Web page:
Temperature-dependent sex determination (TSD) is observed in a number of reptile species, including all crocodilians, as well as many turtles, fish, and lizard species. A lot of popular species in the herp hobby are subject to this mechanism, such as leopard geckos. The temperature of the embryos approximately halfway through the incubation period influences which sex it becomes.
Temperature directly affects the secretion of aromatase in the brain. This is an enzyme that affects the ratio of sex hormones by the aromatisation (or not) of androgens into estrogens. Or at least, that is the current understanding. Each species also has its own specific temperature ranges for male and female offspring outcome, with some temperatures producing a mix of the two.
As keepers, this means we have some control over what sex offspring we want to produce. For ancestral reptiles, this mechanism is thought to help regulate the sex ratios of the population depending on the environmental conditions at the time.
Bearded dragons display a primarily genetic sex determination mechanism, exhibiting the male and female chromosomes (ZZ and ZW respectively – the same system as seen in birds, known as female heterogamety).
But recent studies have shown that temperature ‘extremes’ can trigger a sort of ‘override’ system that changes the sex after all.
This can even produce a phenomenon called ‘ovotestes’, where individuals have male and female reproductive organ structure, indicating the point of disruption/reversal of the sex.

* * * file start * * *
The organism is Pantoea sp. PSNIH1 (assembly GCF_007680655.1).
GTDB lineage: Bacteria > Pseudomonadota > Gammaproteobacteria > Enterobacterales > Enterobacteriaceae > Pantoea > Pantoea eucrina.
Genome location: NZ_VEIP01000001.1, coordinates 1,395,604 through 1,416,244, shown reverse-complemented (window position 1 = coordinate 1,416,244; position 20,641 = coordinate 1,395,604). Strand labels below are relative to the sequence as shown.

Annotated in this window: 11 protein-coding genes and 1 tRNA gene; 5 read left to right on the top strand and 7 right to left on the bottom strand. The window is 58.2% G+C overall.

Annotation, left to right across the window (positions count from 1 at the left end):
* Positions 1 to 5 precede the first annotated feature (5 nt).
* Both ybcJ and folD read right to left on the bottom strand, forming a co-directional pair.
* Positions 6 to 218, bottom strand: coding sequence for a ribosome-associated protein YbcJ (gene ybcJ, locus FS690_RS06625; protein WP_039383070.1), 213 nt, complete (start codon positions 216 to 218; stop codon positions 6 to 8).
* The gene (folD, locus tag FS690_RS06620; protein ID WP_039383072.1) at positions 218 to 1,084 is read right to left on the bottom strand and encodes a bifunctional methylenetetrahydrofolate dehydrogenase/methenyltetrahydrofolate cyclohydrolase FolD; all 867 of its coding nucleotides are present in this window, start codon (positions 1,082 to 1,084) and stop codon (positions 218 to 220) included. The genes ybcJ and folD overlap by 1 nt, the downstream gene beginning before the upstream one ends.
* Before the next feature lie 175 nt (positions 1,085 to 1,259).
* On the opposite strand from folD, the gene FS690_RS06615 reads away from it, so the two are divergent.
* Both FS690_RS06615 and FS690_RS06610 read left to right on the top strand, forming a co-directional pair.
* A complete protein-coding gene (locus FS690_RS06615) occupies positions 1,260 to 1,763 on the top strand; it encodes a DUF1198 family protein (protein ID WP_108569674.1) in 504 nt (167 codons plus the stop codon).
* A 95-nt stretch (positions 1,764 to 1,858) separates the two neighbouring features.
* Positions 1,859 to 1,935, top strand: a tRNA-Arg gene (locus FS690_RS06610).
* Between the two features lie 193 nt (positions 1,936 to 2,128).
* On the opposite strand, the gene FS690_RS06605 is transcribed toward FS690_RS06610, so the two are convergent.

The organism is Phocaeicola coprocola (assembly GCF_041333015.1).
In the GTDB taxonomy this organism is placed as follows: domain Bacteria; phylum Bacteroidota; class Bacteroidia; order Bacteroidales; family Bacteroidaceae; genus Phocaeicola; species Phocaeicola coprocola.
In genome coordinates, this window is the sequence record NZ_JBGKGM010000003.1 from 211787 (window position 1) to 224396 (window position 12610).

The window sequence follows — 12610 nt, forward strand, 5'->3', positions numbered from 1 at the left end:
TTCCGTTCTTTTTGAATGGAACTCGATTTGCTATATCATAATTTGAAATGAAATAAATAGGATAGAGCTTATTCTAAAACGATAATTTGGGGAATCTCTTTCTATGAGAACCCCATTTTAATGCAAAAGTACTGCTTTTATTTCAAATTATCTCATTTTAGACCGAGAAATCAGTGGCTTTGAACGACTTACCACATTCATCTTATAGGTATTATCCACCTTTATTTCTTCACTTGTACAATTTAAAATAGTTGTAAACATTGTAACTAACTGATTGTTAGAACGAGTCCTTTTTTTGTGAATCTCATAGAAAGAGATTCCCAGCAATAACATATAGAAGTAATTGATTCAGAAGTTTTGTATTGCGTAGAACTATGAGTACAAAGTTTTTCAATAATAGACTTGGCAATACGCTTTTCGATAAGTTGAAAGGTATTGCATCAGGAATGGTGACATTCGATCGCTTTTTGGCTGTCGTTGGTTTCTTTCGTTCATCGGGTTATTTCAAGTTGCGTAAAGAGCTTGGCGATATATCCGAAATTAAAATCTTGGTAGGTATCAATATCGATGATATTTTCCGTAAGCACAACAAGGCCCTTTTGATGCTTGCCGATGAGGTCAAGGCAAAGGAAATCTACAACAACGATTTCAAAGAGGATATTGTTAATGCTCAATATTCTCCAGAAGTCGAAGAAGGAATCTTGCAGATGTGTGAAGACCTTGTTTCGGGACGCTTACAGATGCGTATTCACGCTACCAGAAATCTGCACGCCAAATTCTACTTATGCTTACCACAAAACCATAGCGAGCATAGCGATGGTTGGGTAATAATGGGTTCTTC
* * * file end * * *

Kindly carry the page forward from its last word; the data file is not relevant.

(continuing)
Bearded dragon eggs incubated at 34°C to 37°C (relatively high ranges) were observed to produce female offspring, even if the genetic sex had been initially determined as male. A small percentage of males ‘resisted’ these temperatures (1-2%).
Studying the development of these eggs, it was seen that females produced genetically and heat-triggered females have two different sets of active genes. Furthermore, it showed that a W chromosome is not essential to produce a female. The heat-triggered females are known as “ZZ reversed” females.
As for why this happens, researchers speculate that it is beneficial for the species to have a higher ratio of females during warmer climate conditions since females have more influence on the reproductive output of the whole population.
However, sensitivities to temperature do raise concerns for species as the global climate continues to change. Sex ratios that are too far skewed can spell doom for the reproductive success of a species – it’s even suggested as a potential contributor to the dinosaur extinction.
This combination of genetic and environmental factors is hypothesised to be a transitional form in reptile evolutionary history between the two methods. More research into it is needed to understand when, why and how these pathways evolved.
You can read more about this in Science (vol 316, p 411).
Read about the unusual feather stars - Echinoderms that start life on a stalk, like a lily, and become mesmerising drifting adults.
You may have heard of gharials, but did you know there is a close relative - the false gharial? Tomistoma, as they are also called, are endangered in the wild as well.